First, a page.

Don’t lose hope

Don’t lose hope

A topper from a reputed college took to substance abuse and eventually succumbed to a skin disease, leaving her family distraught. Disturbingly, it’s becoming a common enough story because friends and families are not able to pinpoint the symptoms. Akash Dhanurkar, a content writer, wanted to make a short film on his sister’s life. But the people whom he approached, rejected the idea. He then chose to co-author the book with his friend Hitakshi Kathuria, to successfully deliver his message to society. 

“Writing is not new to me. But it was difficult to relive the most bitter experiences of my life on paper. The book Kanya – A Green Ocean of Regression, is based on my sister’s story from being a topper who began substance abuse, and how her family, friends and everyone linked with her had to face the consequence of her deeds.”

“We as a society have failed all women in making them understand that they are precious and priceless, no matter how their physical appearance is. No matter how educated and well aware we are, most of the times we are unsuccessful in understanding and supporting others in their hour of need,” he adds.

Tanvi, the girl in the book, has body image issues. And she damages her friendship with her only friend in college because of jealousy. “I realised the behavioural change in my sister when she became jealous of her friend, who had a boyfriend. The friend could share her burden and moments with her boyfriend, while my sister only had her family. Her inability to manage her temper and open up to people only added to her depression,” he adds.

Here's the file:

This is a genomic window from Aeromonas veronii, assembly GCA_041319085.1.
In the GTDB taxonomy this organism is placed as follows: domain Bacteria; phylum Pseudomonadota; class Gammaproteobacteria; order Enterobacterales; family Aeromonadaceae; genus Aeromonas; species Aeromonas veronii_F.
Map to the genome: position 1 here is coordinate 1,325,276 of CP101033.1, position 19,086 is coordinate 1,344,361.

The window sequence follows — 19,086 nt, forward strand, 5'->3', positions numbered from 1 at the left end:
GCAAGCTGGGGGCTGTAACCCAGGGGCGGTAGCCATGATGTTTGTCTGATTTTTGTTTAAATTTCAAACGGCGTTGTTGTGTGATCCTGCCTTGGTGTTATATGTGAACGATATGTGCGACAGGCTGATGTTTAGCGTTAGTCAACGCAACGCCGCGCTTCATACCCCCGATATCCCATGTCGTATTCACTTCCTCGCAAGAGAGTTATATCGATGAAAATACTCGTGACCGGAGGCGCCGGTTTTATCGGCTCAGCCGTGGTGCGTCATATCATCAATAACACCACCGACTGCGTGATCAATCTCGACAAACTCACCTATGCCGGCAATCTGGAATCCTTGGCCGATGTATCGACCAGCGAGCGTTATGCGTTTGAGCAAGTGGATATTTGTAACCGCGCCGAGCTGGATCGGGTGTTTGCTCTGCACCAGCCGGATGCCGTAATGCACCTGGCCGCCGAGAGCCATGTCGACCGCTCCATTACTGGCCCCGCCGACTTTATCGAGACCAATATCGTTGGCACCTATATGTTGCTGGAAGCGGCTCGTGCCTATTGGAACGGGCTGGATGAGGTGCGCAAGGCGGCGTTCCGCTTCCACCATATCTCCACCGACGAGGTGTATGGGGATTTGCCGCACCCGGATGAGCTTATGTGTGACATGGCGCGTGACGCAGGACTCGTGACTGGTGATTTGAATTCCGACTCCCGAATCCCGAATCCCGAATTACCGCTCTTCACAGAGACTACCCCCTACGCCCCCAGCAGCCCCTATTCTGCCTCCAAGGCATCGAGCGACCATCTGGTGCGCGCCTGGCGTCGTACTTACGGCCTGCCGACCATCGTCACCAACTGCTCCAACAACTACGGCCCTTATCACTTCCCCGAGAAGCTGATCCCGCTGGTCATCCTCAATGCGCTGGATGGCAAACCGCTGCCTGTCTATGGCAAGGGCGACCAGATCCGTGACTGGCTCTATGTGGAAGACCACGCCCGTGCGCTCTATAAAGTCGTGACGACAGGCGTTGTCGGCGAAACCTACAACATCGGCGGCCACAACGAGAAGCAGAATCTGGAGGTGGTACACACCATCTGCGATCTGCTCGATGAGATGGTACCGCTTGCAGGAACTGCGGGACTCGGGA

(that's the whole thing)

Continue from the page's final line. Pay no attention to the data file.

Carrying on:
In the book, Tanvi starts smoking to overcome stress and loneliness, and her family is informed about it by the warden of her college hostel in Bengaluru. But her family ignores, hoping that they can put an end to it. 

“From smoking, my sister took to weed consumption and then everything went downhill. She turned into a psychopath who tried to kill a family member and talked to herself about how her time had come. Family and friends are the closest people in our lives, and they should look harder for the reasons for change or transformation in a person,” Dhanurkar says.

However, in his sister’s case, she had lost her will to live. The family took the  decision to put her in a rehabilitation centre which sadly didn’t help her. “She developed a specific kind of skin disease which became the reason of her death, in medical terms. But I think she didn’t want to live and that was the actual reason of her end,” says Dhanurkar. 

“We should not just blame the person going through tough times or people who are under the influence of vices. Sometimes they don’t deliberately do it, it’s their situation and the circumstances that force them to go for something so wrong. Even if we ask people, 90 per cent of them would not know what depression is in the first place,” he says, adding, “through this book, we are trying to reach as many people as possible and get associated with NGOs and help those in need.” 

Akash Dhanurkar has co-authored Kanya – A Green Ocean of Regression, based on his sister’s struggle with substance abuse and anger issues. He tells us why it’s important to 
not blame those who come under the influence of vices.

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